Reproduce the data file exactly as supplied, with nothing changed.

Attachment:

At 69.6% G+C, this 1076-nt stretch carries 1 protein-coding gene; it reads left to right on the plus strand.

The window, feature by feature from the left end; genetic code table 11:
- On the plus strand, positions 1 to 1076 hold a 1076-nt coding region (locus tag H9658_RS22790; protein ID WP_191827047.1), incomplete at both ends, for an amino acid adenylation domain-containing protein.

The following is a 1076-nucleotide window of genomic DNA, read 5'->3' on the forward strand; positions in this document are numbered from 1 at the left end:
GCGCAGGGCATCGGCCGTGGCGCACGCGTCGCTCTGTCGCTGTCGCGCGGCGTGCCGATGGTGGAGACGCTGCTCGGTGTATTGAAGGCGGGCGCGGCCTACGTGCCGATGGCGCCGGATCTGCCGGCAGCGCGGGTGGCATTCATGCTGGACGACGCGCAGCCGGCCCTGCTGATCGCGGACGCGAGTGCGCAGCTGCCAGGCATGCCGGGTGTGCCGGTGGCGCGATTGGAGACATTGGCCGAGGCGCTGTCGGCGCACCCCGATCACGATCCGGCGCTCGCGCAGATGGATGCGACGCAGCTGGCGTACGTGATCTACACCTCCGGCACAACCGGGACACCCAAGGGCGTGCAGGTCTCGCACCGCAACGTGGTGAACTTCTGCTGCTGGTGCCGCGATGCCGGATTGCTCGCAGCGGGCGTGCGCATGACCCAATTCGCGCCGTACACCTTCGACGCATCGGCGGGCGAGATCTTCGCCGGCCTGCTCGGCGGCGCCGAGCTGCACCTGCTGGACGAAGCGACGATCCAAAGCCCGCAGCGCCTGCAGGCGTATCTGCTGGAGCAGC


At 69.6% G+C, this 1076-nt stretch carries 1 protein-coding gene; it reads left to right on the plus strand.

The window, feature by feature from the left end; genetic code table 11:
- On the plus strand, positions 1 to 1076 hold a 1076-nt coding region (locus tag H9658_RS22790; protein ID WP_191827047.1), incomplete at both ends, for an amino acid adenylation domain-containing protein.

The following is a 1076-nucleotide window of genomic DNA, read 5'->3' on the forward strand; positions in this document are numbered from 1 at the left end:
GCGCAGGGCATCGGCCGTGGCGCACGCGTCGCTCTGTCGCTGTCGCGCGGCGTGCCGATGGTGGAGACGCTGCTCGGTGTATTGAAGGCGGGCGCGGCCTACGTGCCGATGGCGCCGGATCTGCCGGCAGCGCGGGTGGCATTCATGCTGGACGACGCGCAGCCGGCCCTGCTGATCGCGGACGCGAGTGCGCAGCTGCCAGGCATGCCGGGTGTGCCGGTGGCGCGATTGGAGACATTGGCCGAGGCGCTGTCGGCGCACCCCGATCACGATCCGGCGCTCGCGCAGATGGATGCGACGCAGCTGGCGTACGTGATCTACACCTCCGGCACAACCGGGACACCCAAGGGCGTGCAGGTCTCGCACCGCAACGTGGTGAACTTCTGCTGCTGGTGCCGCGATGCCGGATTGCTCGCAGCGGGCGTGCGCATGACCCAATTCGCGCCGTACACCTTCGACGCATCGGCGGGCGAGATCTTCGCCGGCCTGCTCGGCGGCGCCGAGCTGCACCTGCTGGACGAAGCGACGATCCAAAGCCCGCAGCGCCTGCAGGCGTATCTGCTGGAGCAGC